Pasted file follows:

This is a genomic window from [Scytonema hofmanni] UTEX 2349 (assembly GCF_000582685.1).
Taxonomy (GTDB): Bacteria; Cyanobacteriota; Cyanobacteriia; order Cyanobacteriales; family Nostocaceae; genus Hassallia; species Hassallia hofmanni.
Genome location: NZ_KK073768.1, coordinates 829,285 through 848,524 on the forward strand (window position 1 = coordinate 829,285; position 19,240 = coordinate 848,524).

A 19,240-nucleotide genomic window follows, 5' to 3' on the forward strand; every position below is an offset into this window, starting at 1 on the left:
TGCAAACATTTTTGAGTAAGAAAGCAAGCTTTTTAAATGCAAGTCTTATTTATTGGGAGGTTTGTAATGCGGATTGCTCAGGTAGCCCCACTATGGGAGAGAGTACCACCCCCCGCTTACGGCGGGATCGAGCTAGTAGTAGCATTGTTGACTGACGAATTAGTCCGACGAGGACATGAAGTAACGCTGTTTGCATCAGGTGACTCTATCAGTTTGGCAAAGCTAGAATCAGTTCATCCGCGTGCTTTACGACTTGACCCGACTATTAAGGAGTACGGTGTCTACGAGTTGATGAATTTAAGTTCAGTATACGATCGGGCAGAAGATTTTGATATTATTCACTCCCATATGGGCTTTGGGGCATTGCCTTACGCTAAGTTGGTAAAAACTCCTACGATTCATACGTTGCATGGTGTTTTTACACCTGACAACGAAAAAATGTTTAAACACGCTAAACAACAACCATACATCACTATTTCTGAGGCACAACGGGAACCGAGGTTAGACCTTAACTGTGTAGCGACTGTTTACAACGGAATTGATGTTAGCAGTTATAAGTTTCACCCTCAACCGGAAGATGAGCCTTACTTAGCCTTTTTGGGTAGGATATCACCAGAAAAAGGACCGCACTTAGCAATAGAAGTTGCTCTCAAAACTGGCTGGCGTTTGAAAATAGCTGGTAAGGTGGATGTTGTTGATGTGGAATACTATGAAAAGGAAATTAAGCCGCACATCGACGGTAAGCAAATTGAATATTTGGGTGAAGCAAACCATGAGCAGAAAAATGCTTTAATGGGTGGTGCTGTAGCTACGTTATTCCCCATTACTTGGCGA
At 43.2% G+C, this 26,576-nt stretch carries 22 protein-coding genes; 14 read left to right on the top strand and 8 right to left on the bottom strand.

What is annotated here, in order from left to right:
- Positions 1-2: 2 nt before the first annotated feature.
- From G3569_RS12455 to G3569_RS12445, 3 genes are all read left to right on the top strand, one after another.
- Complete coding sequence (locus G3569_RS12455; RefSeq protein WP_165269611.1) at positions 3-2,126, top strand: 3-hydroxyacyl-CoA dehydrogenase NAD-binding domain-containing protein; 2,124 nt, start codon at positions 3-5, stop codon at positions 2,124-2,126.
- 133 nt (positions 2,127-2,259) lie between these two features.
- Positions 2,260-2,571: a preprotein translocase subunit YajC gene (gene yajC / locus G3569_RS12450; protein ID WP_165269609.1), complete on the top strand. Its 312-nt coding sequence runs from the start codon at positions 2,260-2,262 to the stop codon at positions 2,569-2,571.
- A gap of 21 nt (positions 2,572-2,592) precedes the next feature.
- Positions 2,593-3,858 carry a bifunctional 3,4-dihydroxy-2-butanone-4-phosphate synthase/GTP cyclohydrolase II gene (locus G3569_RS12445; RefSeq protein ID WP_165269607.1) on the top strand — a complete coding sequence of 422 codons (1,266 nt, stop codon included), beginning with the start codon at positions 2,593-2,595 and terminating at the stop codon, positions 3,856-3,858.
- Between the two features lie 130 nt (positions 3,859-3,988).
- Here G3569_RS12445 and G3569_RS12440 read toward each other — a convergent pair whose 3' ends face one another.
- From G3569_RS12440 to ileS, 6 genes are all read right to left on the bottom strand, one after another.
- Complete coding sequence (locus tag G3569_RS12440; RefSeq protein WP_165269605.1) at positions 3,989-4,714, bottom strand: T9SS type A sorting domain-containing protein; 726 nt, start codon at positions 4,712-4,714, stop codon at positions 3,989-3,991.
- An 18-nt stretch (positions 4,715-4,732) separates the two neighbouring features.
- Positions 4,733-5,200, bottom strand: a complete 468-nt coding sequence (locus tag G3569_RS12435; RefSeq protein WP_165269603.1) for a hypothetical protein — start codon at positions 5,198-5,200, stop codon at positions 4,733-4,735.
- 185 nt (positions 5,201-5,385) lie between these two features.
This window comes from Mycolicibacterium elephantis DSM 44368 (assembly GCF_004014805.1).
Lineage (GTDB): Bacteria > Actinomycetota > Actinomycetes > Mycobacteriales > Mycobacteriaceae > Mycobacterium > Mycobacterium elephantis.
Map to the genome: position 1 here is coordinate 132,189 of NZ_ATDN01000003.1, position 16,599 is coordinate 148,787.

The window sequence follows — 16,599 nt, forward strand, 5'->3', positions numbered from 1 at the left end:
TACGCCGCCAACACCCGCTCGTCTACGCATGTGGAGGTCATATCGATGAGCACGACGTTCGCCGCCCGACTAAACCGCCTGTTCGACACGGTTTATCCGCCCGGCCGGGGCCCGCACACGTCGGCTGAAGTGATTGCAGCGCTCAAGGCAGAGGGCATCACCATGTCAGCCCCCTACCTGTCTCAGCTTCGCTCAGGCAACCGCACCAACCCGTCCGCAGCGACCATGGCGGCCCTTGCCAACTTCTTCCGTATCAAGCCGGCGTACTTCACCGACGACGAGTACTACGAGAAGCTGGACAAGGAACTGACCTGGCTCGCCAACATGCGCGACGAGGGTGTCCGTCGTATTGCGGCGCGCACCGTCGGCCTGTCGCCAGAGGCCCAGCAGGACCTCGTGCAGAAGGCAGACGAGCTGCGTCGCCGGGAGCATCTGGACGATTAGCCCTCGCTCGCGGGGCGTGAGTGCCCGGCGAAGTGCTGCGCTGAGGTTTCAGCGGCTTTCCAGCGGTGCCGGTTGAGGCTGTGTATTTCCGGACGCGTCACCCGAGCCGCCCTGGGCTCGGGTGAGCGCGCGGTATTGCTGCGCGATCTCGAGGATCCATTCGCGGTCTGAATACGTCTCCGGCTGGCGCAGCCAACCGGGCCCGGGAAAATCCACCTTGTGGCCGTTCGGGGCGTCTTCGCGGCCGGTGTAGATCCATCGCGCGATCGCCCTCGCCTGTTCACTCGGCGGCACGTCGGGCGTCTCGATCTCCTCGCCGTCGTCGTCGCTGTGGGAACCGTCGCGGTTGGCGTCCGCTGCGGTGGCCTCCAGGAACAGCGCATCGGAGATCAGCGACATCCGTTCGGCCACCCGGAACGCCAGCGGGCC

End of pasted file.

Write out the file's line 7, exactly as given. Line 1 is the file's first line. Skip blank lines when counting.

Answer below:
What is annotated here, in order from left to right: